And yes, it was you who suggested self-pubbing, long time ago.


  2. Self-pub is a great way to realize a dream. So many of us are hobby writers. Whether we have agents or self-pubbed, we will never make enough money from writing to pay the bills. Rarely does an agent change that. We do it to see our projects in print, finished, uneditable.

    Yours will be a little different, Shari, because you have three wonderful books. Your challenge will be marketing–letting people know the gem that they will miss if they don’t read it.


    • Jacqui, thank you so much for your support. I really appreciate what you’ve written and am humbled by your kind words.
      I agree that marketing is a tough project no matter how a book is published, but I still think there’s a special kind of cachet with traditional publication. Not that I might be in the running for any kind of award, because that isn’t going to happen, but the knowledge that one has competed successfully within the protocols of established standards. However, I know I’ll probably self-pub because that’s likely to be the only option open to me. I don’t expect to make enough money either way to get the IRS to look at me. The publishing world is likely to continue to change over the decades, always a mile behind what writers need and the public wants. I’m looking forward to your successful publication pursuit of your books because they’re excellent.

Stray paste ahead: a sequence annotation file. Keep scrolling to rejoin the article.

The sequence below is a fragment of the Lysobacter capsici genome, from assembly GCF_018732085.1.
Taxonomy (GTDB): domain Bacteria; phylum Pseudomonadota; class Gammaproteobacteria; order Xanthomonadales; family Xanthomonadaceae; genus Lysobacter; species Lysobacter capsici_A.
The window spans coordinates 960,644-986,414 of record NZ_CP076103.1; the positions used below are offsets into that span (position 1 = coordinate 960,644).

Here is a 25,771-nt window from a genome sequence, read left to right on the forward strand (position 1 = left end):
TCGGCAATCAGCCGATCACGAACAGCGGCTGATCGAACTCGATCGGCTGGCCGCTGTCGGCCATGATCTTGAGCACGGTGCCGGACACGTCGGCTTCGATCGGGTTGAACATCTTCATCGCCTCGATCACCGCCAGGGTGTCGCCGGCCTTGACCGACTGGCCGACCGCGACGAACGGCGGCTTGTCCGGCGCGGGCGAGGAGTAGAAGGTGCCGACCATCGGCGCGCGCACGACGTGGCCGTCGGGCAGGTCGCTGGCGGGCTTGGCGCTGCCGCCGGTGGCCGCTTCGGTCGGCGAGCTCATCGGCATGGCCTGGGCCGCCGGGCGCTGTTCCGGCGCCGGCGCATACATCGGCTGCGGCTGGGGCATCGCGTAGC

3. Such a wonderful and heartfelt description of what the writing process is like: patience, revision, determination, rejection, revision, patience, more determination, etc. It’s certainly not an easy road, but we keep going because to not do so would be worse. And so it’s hands on the keyboard again.